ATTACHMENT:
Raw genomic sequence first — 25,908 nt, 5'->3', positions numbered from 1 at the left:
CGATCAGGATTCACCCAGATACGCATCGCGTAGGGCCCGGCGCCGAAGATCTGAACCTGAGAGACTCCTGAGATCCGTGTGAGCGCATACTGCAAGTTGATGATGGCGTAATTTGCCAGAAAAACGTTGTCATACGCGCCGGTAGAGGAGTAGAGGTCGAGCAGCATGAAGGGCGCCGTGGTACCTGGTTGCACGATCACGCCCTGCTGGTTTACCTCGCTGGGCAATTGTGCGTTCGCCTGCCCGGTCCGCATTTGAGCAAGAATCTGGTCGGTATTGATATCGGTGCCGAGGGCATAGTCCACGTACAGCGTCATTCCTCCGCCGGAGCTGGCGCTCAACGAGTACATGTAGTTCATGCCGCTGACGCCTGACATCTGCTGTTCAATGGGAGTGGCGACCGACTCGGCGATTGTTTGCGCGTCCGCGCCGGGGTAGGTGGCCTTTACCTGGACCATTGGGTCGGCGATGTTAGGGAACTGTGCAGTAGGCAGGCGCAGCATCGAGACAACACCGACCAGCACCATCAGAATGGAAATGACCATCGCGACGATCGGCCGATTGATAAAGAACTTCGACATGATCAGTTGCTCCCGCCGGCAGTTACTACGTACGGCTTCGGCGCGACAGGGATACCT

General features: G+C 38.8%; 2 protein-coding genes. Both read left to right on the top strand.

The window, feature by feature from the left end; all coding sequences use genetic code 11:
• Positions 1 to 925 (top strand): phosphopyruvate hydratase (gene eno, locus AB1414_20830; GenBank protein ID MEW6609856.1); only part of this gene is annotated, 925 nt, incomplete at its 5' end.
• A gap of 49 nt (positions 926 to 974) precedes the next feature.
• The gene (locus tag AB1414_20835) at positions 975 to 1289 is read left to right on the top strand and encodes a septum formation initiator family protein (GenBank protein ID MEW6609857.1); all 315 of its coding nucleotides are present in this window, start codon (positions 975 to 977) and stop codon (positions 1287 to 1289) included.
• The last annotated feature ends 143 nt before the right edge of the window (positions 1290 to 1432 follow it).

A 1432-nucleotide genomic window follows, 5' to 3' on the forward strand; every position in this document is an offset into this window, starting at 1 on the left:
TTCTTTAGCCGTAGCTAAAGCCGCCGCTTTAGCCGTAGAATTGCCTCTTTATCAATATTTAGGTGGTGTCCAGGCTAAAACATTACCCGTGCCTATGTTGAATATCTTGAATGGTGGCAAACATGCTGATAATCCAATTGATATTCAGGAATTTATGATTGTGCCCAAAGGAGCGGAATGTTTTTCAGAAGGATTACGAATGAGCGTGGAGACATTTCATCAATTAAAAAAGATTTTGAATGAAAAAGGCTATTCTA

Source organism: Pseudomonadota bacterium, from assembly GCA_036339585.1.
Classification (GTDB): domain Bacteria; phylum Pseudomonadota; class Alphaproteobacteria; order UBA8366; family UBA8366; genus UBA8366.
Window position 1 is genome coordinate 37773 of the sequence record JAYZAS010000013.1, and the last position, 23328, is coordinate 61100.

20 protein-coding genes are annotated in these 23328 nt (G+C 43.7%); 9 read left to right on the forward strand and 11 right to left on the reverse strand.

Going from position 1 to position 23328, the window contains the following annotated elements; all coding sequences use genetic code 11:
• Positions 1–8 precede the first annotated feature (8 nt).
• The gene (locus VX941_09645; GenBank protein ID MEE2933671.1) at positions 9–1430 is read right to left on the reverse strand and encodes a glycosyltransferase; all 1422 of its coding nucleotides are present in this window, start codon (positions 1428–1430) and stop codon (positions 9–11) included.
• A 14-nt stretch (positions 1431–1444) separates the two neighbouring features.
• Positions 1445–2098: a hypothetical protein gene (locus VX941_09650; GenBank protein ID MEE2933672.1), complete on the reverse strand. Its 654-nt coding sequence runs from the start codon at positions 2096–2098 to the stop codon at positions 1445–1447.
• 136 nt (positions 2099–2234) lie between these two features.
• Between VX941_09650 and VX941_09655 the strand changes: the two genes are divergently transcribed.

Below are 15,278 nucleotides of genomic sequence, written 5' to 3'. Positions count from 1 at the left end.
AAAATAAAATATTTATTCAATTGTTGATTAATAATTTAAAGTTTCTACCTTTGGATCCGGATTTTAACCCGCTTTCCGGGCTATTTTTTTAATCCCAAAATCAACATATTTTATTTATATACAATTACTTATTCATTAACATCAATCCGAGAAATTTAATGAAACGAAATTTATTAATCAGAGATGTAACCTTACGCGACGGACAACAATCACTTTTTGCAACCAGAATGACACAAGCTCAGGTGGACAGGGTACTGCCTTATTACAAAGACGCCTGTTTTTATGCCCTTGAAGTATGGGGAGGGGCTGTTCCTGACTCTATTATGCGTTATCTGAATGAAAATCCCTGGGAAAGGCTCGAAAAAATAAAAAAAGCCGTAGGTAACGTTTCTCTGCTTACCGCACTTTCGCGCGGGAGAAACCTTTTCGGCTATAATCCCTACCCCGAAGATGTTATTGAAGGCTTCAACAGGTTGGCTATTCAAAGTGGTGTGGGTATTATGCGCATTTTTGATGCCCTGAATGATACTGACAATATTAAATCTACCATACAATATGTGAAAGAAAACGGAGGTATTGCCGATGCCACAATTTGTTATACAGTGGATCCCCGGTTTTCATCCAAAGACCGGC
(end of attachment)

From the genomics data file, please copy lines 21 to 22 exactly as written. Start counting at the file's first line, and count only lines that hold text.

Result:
• Between VX941_09650 and VX941_09655 the strand changes: the two genes are divergently transcribed.

Below are 15,278 nucleotides of genomic sequence, written 5' to 3'. Positions count from 1 at the left end.